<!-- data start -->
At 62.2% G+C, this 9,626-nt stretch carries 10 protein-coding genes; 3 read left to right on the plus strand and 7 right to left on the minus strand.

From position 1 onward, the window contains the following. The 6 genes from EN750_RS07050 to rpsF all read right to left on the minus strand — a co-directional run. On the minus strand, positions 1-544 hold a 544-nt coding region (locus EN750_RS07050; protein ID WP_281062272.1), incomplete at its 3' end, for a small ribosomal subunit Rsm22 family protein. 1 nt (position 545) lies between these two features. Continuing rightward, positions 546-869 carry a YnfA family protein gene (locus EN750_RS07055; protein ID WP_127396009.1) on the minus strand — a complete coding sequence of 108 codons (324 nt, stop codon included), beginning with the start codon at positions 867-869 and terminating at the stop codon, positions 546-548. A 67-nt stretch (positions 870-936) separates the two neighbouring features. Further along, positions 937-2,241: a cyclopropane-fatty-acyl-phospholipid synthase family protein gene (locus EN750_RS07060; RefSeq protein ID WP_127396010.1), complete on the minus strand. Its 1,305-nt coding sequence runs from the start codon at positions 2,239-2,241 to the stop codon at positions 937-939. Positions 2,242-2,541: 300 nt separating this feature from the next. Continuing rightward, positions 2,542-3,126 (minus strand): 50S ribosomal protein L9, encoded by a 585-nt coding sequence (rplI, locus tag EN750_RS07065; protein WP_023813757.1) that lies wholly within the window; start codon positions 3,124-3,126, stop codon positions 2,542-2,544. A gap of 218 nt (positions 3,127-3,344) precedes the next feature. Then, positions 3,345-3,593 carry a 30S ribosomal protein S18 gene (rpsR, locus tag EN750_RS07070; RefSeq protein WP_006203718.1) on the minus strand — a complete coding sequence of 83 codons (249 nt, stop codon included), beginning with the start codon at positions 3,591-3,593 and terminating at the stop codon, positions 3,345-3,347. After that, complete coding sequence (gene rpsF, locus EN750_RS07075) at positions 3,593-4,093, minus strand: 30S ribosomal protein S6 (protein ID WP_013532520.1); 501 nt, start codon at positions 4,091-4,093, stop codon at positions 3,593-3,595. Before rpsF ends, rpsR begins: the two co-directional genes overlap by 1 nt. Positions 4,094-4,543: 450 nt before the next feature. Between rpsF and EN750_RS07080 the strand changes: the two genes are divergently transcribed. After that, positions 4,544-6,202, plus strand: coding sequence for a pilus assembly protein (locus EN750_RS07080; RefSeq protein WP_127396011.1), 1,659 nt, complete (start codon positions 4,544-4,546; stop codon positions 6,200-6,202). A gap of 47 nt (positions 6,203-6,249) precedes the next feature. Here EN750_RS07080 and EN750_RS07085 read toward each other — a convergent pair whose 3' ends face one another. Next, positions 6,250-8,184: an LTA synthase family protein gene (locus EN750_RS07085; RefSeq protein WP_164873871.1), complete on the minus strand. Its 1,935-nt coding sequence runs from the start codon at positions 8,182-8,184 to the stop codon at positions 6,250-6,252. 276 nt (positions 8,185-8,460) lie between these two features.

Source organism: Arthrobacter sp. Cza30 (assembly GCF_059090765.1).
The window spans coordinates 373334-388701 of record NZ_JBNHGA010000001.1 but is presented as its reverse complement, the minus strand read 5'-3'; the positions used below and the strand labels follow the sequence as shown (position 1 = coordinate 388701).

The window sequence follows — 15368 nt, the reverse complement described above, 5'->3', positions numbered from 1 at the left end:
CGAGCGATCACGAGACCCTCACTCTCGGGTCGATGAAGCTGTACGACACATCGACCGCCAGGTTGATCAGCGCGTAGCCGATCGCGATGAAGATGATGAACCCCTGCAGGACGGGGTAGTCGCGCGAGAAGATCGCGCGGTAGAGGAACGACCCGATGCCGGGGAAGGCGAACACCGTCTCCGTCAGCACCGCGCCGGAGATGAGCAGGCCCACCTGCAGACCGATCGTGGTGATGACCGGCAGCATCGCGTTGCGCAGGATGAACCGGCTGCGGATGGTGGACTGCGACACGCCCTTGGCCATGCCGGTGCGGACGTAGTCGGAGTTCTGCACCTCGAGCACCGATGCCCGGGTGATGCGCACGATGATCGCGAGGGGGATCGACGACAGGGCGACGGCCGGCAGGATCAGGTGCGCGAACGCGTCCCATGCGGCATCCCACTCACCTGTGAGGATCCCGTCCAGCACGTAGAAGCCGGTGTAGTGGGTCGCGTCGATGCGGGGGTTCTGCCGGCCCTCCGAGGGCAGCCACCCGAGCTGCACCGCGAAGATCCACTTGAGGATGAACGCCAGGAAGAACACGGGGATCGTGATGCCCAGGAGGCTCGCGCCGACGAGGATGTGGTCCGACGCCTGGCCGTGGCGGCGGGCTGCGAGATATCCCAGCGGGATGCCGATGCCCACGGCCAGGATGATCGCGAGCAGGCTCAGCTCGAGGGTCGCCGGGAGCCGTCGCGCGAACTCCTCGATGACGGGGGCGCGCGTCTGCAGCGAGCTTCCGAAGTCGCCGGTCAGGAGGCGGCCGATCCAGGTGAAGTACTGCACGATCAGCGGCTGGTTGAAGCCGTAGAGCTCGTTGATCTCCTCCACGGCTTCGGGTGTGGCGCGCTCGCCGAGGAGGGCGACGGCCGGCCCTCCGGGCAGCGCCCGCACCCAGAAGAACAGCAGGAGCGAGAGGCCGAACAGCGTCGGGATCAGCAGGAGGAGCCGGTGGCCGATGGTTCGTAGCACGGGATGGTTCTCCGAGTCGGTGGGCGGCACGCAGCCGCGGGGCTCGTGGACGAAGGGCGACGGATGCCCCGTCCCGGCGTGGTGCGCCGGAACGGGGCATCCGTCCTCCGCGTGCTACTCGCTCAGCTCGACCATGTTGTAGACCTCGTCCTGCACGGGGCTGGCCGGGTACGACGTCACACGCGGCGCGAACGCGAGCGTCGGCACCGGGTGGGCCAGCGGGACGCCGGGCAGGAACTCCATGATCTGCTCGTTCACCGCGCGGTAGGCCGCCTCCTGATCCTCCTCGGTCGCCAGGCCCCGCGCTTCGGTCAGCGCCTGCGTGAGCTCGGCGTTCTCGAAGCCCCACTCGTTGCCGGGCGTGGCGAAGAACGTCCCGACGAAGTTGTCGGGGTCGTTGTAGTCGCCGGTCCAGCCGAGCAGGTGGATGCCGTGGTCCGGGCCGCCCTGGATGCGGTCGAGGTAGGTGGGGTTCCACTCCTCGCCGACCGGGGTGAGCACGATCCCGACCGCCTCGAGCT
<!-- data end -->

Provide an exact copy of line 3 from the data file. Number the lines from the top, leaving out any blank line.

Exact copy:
Source organism: Arthrobacter sp. Cza30 (assembly GCF_059090765.1).